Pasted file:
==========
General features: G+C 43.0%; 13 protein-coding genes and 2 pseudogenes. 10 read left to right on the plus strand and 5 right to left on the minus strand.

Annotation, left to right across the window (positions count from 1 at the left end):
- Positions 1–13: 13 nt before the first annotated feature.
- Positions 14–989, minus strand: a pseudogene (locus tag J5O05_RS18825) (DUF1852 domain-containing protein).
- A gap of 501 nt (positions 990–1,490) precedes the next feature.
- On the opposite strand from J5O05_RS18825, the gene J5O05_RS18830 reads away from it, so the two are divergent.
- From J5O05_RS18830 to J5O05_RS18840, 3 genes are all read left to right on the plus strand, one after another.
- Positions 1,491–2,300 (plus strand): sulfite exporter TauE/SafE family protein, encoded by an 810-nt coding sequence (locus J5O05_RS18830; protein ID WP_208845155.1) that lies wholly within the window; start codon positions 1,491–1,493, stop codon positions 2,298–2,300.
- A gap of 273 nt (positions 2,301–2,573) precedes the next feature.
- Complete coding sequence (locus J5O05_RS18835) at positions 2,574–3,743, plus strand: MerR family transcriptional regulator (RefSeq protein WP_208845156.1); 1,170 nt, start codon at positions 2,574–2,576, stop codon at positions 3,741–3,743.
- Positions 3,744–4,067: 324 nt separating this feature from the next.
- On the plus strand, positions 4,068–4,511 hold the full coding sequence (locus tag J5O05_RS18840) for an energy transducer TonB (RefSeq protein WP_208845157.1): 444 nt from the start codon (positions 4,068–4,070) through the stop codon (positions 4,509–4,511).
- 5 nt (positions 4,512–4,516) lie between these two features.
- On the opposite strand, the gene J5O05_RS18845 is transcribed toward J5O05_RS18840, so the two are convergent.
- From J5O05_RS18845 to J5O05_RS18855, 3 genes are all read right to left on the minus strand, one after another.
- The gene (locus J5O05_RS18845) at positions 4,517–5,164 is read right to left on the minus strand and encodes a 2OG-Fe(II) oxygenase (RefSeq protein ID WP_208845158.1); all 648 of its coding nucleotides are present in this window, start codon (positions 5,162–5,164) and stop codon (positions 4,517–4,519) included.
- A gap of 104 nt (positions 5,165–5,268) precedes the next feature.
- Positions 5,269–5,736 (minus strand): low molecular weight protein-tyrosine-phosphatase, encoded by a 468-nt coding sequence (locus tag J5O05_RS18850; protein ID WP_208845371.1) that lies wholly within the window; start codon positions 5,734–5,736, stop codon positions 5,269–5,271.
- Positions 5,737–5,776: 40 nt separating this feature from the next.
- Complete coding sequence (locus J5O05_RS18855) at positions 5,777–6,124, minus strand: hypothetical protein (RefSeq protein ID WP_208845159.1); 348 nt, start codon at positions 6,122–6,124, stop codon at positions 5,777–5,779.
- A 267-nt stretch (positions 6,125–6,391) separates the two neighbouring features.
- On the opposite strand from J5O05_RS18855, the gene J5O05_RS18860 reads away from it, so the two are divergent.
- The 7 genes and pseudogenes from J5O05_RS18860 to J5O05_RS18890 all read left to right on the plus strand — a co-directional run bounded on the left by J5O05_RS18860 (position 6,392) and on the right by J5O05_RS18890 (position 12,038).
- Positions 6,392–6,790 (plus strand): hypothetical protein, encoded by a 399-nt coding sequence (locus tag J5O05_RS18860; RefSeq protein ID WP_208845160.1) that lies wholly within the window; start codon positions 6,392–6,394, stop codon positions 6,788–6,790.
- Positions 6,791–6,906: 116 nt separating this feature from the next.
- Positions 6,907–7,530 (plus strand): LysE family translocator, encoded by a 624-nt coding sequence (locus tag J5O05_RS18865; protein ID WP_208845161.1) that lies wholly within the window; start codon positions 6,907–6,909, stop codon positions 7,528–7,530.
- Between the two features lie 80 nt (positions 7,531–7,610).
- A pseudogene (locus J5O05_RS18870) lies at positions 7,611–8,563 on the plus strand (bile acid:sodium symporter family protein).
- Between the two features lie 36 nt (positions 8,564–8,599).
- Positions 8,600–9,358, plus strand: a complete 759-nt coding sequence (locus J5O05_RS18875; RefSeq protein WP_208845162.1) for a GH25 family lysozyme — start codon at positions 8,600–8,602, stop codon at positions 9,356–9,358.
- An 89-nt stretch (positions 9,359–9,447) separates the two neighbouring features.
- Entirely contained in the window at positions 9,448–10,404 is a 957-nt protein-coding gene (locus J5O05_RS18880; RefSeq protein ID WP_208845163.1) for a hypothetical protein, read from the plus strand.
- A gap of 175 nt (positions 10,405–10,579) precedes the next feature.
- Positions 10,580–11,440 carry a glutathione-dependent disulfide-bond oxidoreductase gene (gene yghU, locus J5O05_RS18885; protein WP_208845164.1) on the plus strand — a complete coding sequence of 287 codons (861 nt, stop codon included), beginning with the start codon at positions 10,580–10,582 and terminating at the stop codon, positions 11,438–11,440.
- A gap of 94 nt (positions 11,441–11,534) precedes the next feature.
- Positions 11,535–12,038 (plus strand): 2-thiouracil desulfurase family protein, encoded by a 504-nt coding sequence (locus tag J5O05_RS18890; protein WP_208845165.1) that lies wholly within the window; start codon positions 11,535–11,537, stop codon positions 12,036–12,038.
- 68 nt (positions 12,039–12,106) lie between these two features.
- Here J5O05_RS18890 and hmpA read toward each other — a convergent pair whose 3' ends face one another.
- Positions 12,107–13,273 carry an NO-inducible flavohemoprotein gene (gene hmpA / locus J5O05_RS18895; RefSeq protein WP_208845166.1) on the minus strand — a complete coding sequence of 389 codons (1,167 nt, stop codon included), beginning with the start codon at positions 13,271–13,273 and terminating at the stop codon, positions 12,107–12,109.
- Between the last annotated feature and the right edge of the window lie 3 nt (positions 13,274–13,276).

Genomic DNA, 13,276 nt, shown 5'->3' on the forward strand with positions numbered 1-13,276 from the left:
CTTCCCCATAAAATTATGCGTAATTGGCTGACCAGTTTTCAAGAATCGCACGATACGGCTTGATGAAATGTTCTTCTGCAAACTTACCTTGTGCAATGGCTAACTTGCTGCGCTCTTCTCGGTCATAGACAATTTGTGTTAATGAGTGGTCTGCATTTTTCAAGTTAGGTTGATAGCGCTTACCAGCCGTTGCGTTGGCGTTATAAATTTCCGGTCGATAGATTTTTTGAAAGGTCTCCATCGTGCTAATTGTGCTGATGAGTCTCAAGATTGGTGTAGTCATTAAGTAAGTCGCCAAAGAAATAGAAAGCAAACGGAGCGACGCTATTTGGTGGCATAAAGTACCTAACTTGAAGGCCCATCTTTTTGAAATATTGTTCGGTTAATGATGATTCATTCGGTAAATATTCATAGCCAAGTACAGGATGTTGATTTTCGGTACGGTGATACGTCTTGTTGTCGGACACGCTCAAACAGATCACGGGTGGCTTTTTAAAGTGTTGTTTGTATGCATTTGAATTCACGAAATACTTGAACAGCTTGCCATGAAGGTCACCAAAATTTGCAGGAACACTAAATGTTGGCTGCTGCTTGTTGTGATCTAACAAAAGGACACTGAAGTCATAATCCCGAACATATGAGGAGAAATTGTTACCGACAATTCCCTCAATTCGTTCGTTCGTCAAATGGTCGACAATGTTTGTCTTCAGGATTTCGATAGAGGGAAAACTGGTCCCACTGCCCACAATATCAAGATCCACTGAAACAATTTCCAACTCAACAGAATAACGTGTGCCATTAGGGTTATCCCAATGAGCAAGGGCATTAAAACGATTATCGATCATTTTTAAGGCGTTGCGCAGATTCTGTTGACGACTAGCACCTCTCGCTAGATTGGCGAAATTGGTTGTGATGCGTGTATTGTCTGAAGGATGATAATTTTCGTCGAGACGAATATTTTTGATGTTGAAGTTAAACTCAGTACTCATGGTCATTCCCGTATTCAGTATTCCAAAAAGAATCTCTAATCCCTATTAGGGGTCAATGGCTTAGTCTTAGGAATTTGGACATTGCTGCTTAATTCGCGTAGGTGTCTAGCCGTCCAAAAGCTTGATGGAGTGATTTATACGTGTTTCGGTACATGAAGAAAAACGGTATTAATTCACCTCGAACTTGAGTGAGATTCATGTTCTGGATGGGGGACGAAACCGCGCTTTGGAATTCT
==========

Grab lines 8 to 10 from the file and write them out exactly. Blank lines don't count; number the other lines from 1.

- Positions 1,491–2,300 (plus strand): sulfite exporter TauE/SafE family protein, encoded by an 810-nt coding sequence (locus J5O05_RS18830; protein ID WP_208845155.1) that lies wholly within the window; start codon positions 1,491–1,493, stop codon positions 2,298–2,300.
- A gap of 273 nt (positions 2,301–2,573) precedes the next feature.
- Complete coding sequence (locus J5O05_RS18835) at positions 2,574–3,743, plus strand: MerR family transcriptional regulator (RefSeq protein WP_208845156.1); 1,170 nt, start codon at positions 2,574–2,576, stop codon at positions 3,741–3,743.